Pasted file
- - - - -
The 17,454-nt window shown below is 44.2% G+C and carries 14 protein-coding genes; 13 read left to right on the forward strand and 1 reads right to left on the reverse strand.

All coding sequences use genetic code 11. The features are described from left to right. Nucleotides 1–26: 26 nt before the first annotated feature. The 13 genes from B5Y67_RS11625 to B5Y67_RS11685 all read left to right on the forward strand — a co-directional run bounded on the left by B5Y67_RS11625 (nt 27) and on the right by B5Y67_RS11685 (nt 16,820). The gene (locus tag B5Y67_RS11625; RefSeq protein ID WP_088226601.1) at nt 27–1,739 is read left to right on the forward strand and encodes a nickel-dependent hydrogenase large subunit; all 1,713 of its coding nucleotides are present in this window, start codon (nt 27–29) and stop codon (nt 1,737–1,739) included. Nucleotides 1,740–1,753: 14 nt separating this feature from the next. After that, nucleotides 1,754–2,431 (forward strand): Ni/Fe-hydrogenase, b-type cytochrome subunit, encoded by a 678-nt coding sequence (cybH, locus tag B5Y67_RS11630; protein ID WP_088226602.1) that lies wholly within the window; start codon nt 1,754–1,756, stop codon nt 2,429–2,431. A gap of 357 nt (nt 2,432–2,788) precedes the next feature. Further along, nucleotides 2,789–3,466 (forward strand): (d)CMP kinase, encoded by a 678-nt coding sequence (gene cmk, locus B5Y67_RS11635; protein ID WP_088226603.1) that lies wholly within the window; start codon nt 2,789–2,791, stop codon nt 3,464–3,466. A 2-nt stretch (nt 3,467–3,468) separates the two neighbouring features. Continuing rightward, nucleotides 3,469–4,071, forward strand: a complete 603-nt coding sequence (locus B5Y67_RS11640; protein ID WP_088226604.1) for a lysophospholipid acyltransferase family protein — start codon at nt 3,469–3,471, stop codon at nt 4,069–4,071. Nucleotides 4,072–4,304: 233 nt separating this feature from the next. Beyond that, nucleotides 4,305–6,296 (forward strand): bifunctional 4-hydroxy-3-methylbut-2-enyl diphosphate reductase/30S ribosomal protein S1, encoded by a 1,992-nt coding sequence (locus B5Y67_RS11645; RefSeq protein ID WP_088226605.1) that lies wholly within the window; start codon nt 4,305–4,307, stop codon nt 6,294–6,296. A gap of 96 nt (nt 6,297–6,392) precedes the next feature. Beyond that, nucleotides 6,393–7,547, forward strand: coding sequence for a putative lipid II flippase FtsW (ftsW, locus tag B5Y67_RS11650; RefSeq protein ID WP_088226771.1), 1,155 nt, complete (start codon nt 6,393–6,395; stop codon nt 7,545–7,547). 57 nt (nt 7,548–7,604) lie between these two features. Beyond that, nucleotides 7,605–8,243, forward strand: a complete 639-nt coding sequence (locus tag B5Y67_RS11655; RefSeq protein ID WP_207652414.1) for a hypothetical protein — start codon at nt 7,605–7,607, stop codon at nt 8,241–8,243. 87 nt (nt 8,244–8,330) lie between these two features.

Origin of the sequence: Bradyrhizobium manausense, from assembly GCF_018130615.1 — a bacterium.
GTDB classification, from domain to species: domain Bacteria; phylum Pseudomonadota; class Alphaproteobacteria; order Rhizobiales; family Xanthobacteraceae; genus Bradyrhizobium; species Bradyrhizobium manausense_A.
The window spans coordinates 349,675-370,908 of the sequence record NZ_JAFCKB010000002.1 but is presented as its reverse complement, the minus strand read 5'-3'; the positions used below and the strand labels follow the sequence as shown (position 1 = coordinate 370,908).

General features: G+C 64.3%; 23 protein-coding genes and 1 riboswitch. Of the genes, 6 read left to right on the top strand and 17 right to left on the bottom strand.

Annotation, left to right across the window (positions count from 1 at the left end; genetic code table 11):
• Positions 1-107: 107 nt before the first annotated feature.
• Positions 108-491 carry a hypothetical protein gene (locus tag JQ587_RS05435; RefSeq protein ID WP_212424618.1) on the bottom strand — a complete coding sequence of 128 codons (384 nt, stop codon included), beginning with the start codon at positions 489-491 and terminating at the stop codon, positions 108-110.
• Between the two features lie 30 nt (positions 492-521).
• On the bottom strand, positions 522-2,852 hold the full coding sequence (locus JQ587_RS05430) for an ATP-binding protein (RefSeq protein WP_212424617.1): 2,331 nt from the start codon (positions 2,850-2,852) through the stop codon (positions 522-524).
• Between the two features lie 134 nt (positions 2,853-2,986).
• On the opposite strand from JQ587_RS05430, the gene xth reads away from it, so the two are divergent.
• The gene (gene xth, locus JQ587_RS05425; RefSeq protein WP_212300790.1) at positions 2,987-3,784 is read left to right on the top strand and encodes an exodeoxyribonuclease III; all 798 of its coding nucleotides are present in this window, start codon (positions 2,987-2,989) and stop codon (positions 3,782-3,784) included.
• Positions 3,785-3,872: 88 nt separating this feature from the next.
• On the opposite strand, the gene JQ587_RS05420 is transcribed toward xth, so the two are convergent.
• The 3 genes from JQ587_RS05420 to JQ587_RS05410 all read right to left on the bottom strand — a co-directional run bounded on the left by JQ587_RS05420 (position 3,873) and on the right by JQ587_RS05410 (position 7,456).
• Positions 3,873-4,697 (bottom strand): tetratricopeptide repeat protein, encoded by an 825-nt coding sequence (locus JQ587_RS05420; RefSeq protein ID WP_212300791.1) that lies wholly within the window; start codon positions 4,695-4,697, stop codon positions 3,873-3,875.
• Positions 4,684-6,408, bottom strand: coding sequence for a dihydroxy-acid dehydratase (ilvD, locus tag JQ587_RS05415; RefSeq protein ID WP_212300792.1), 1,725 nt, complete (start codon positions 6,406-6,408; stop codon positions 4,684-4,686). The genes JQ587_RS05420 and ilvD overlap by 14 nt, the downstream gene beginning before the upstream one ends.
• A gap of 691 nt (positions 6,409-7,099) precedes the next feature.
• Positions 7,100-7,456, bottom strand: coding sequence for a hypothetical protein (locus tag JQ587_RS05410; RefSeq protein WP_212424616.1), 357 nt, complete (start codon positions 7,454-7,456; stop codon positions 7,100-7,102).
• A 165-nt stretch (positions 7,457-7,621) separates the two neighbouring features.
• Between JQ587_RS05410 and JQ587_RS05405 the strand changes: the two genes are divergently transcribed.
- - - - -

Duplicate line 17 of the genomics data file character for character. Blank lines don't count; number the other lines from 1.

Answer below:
• The 3 genes from JQ587_RS05420 to JQ587_RS05410 all read right to left on the bottom strand — a co-directional run bounded on the left by JQ587_RS05420 (position 3,873) and on the right by JQ587_RS05410 (position 7,456).